Commentary Human Rights

Sex Workers in Greece Face Forced HIV Testing, While Those in Malawi Fight Back

Chi Mgbako

Rights-based public health measures should seek to protect all people from HIV infection, and provide those who are HIV-positive with the tools to live healthier lives. 

Greece has been a mainstay in the international press as it endures harsh austerity measures in the face of the global economic crisis. But recent news reports have also focused on another disturbing reality: At the end of April, Greek police began systematically arresting sex workers, forcing them to undergo HIV testing, and posting the names and photographs of those who test HIV-positive on official police websites. The sex workers face criminal charges of intentionally causing serious bodily harm, even though there is no evidence they were aware of their HIV status.  

The Joint United Nations Program on HIV/AIDS (UNAIDS), Amnesty International, the Global Network of Sex Work Projects, and the Global Network of People Living with HIV/AIDS, have all condemned the Greek authorities’ actions as incompatible with human rights and discordant with proven public health measures to prevent HIV transmission.  State-sanctioned forced HIV testing of sex workers also occurs elsewhere, including in the southern African country of Malawi. But in Malawi, something inspiring has happened – sex workers are fighting back.

It began in 2009, when police officers in southern Malawi raided a bar, arresting male patrons and female sex workers. The police later released all of the men but took the women to the district hospital where they forced them to undergo HIV tests without their consent. The sex workers who tested HIV-positive were charged with “spreading disease dangerous to life,” and before sentencing, a judge read out their HIV status results in open court. During this period, other Malawian sex workers reported similar instances of forced HIV testing to human rights groups. 

The Malawian sex workers involved in these cases could have returned to their homes and swallowed the bitterness of these indignities.  Instead, fourteen sex workers decided to sue the government and challenge the constitutionality of forced HIV testing. The legal case, among the first of its kind, is making its way, slowly but hopefully, through the Malawi courts.

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The human rights organization representing the Malawian sex workers requested help from the human rights legal clinic I direct; my students and I contributed to the case by conducting international and comparative law research on the human rights implications of forced HIV testing. The results were clear: Because forced HIV testing is physically invasive in nature, it violates the right to bodily integrity and security of the person.  Because it’s a coercive and stigmatizing measure that discourages people from seeking voluntary counseling, testing, and treatment, it violates the right to the highest attainable standard of health. And “outings” of individuals’ HIV status without their consent, as was done in open court in Malawi and on police websites in Greece, violate the rights to privacy and dignity, especially because such revelations can lead to stigma, discrimination, and even violence.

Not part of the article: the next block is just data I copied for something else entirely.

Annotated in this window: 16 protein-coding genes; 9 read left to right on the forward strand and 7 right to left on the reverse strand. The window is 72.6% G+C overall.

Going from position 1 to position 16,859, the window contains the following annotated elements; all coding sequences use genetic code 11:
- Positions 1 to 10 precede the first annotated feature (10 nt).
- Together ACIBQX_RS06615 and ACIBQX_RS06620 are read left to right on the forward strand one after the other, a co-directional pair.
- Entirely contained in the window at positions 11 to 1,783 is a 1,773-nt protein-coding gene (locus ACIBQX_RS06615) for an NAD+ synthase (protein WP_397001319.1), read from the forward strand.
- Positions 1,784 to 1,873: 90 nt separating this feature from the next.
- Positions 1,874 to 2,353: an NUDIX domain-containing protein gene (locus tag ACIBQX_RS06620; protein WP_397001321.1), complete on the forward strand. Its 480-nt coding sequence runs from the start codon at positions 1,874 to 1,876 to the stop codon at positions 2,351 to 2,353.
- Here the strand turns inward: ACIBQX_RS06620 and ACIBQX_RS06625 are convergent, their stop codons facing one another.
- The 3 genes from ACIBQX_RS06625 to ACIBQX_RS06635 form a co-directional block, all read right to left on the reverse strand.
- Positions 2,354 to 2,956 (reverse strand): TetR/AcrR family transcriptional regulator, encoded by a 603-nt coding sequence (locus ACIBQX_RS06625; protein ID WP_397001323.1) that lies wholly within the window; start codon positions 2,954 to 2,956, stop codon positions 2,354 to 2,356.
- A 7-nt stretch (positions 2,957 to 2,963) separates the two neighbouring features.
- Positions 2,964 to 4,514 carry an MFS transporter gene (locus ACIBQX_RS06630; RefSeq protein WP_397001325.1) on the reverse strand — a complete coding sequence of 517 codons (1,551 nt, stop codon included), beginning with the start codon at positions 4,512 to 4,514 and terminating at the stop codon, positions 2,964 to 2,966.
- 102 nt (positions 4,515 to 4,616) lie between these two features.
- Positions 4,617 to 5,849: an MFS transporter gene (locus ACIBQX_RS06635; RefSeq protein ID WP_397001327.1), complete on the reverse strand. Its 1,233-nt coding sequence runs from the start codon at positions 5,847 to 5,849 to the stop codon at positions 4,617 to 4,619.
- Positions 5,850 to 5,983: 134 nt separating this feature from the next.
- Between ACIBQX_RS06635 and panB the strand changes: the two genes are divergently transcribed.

Greek officials have attempted to justify the forced HIV testing of sex workers by stating that they’re protecting public health after an increase in AIDS cases in the country in the past year. This logic feeds into the stigmatizing notion of women as the main source of sexually transmitted infections and the misguided idea of female sex workers as “vectors of disease” from whom we must protect the general population. Rights-based public health measures should seek to protect all people from HIV infection, and provide those who are HIV-positive with the tools to live healthier lives. 

As UNAIDS and the Office of the United Nations High Commissioner for Human Rights have argued, coercive measures in the fight against HIV/AIDS, including forced HIV testing, produce bad public health outcomes by alienating at-risk groups. Mandatory HIV testing breaches medical confidentiality and facilitates stigma and discrimination against people living with HIV/AIDS, therefore discouraging vulnerable groups from seeking out what we know works to stem the tide of HIV transmission – voluntary and confidential counseling, testing, and treatment. Discriminatory state action like the forced HIV testing of sex workers drives further underground some of the people most in need of public health services that facilitate HIV prevention. It also alienates groups, like sex workers, who make fantastic peer educators on HIV.

Our eyes should remain on Malawi as this band of defiant sex workers takes a brave step to affirm their rights and the rights of all people, especially the marginalized, to live free from coercive practices that do not safeguard public health.